One gaslighting strategy is to use this trust to force whistleblowers to repeatedly defend themselves against bogus disciplinary charges presented as genuine complaints. As a gaslighting strategy, the dual purpose of false charges is to both discredit and exhaust whistleblowers. Petty, spiteful acts are an important component in whistleblower gaslighting because the general public’s assumption is that it is patently implausible for institutions, especially elite ones, to indulge in high school antics. The multiple minor social aggressions can be explained away, so when targets eventually react to repeated provocation, the depiction of whistleblowers as mentally and emotionally unstable is reinforced (Oransky, 2018).

The existence of a proactive whistleblowing system will encourage employee participation companies to be more daring to report the occurrence of fraud within the institution. The presence of a whistleblowing system brings significant changes, because the employees indirectly can supervise each other. The enforcement of existing whistleblower rules, especially of credible protection schemes for whistleblowers and communication channels for whistleblowing should be strengthened (Purnamawati, 2018).

One is reminded of the caution sounded by scholars of organizational behavior that progressive laws may be adopted from other jurisdictions but the organization charged with the enforcement of that laws may not be able to meet the standards of efficiency demanded by that law (Davis & Trebilcock, 2001).

Problem Statement

Whistleblowing has long been seen as an effective tool to combat evil, among them corruption, malfeasance and the like. However, there are instances where whistleblowers suffer due to their disclosures. To attain excellent corporate governance that would result in improved corporate accountability, whistleblowing is needed.

The term whistleblower is thought to originate from Victorian England whereby, when a crime was committed, the policemen, or as they are more commonly known in England, the ‘bobbies’, would blow a whistle while chasing the criminals to alert the public of the crime. Today, much like these past officers, modern whistleblowers that spot crime would “blow the whistle” and seek to alert the public.

The term ‘whistleblowing’ is becoming more and more commonplace. However, a proper understanding as to what constitutes whistleblowing is still needed (King, 1999). Despite the various attempts made to promote whistleblowing, and even when whistleblowing is acknowledged to be meritorious, it typically results in victimization of whistleblowers.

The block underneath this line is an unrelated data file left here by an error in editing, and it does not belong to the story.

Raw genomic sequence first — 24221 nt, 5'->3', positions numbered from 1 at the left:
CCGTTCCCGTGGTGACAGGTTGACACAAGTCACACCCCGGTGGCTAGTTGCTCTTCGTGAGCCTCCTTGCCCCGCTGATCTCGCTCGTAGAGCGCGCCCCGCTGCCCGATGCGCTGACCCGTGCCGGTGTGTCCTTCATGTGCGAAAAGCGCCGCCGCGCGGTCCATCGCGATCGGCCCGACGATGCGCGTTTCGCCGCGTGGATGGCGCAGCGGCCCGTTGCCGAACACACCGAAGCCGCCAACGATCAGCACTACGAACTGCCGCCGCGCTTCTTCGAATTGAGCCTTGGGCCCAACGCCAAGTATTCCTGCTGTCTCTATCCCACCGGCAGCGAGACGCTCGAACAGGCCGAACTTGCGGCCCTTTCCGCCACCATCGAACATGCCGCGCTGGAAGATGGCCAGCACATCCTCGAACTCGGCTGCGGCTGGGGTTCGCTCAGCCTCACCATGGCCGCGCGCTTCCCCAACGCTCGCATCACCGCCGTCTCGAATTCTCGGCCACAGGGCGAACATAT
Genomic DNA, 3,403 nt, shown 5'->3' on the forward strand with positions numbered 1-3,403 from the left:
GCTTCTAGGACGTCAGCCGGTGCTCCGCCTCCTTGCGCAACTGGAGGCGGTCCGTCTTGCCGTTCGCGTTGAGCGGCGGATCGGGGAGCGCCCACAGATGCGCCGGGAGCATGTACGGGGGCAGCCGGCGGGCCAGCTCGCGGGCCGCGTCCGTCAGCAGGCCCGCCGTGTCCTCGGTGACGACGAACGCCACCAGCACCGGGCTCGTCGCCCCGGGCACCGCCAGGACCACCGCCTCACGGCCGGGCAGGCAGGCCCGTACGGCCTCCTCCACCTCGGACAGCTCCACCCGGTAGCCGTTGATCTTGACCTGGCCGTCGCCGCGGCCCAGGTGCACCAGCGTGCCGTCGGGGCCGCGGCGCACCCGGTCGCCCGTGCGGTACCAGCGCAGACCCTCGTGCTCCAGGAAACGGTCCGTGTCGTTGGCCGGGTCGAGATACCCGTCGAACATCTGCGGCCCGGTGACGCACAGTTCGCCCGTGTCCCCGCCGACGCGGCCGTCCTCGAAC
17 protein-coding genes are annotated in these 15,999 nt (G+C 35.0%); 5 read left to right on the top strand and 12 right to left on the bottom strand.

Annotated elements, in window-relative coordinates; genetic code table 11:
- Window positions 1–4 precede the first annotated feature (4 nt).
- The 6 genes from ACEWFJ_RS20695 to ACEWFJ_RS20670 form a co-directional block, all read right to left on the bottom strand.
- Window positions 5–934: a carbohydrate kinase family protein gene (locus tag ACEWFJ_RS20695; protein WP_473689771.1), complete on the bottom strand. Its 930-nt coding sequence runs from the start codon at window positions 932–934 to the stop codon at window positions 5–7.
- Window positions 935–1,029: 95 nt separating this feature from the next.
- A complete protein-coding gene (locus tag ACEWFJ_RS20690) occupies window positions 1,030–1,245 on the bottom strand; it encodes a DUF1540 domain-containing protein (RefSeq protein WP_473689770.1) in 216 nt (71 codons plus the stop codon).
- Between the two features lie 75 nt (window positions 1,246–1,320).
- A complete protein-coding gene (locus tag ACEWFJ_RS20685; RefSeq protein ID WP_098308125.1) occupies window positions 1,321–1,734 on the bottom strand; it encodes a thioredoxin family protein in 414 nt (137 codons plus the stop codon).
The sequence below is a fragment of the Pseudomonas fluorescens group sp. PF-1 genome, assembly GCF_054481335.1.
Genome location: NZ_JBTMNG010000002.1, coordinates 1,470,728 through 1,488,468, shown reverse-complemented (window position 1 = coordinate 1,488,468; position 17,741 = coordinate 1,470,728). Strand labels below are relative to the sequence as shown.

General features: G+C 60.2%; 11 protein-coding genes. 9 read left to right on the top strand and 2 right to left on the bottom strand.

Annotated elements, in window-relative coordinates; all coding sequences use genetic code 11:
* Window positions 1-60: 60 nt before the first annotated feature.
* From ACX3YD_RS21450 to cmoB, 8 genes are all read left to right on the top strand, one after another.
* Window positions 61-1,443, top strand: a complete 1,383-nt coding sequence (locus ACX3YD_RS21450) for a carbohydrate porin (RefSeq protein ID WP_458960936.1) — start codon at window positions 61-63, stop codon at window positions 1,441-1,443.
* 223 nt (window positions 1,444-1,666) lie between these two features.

In an environment of downsizing and new industrial relations laws even public servants having legal protection are warned to think more than twice before walking the whistleblower road (Connors, 1996). Whistleblowers are popularly associated with disloyalty and are called sneaks, spies, squealers and other despised forms of informer.

Therefore, judicious usage can help to isolate whistleblowers from other informers, and clarify that legitimate whistleblowing merits encouragement for its social benefits (Jubb, 1999). This distinction is important to ensure that honest whistleblowers would not be penalized when making disclosures.

Research Questions

How is whistleblowing perceived in institutions?

What are the protections available for whistleblowers in institutions?

Purpose of the Study

This study aims to identify how whistleblowing is perceived in institutions and if whistleblowers can expect any legal protections within these institutions. This will allow stakeholders to understand the extent that whistleblowing is or is not encouraged within institutions. This could also further lead to setting up disclosure channels in organisations, based on the prevailing best practices at that time.

Research Methods

This study will employ several methodologies that are inter-related.

  • A jurisprudential analysis involves an examination of the jurisprudential beginning for whistleblowing. The application of whistleblowing to other specific areas can only be justified on a jurisprudential basis, in that by using case law as the basis for the doctrinal analysis. This is especially relevant when looking at the possible doctrinal limits to the duty of confidentiality.

  • Legislations and judicial decisions from various countries such as the United Kingdom, United States, and Malaysia were studied, as well as legal writings and journalistic articles by academicians and scholars.

  • This is imperative in order to better understand the application and functions of whistleblowing in other countries and to determine how they can be inserted into local law. The area of whistleblowers protection in achieving effective governance along with its continued relevance or otherwise, were given utmost priority.


It is crucial to have in place an effective support system that can quickly receive, process and support victims (of organisational misbehaviour), whenever and wherever they may be. On 29th July 2018, Malaysians were shocked by the headline in a national newspaper, The Star, entitled, “A Sex Predator is in the House”. The paper reported that several trainee doctors or housemen had fallen prey to the sexual advances and threats of the Head of the Orthopaedics department in a hospital in the Klang Valley. He targeted young female housemen, whom he felt were powerless against him as he ruled the department with an iron fist and had the power to fail them. As housemen would need good reviews and recommendations to becoming a full-fledged doctor, and relying on that power, the Head of Department (HOD) relentlessly pursued these ladies (Hanis & Chung, 2018a, 2018b). The HOD was then investigated and suspended from his place of work. No further action was taken, as the victims themselves melted into obscurity. This could have been caused by the unwanted attention by either the authorities or the media, but the fact remains that whistleblowers find it very hard to blow the whistle, due to the lack of protection given to them in Malaysia.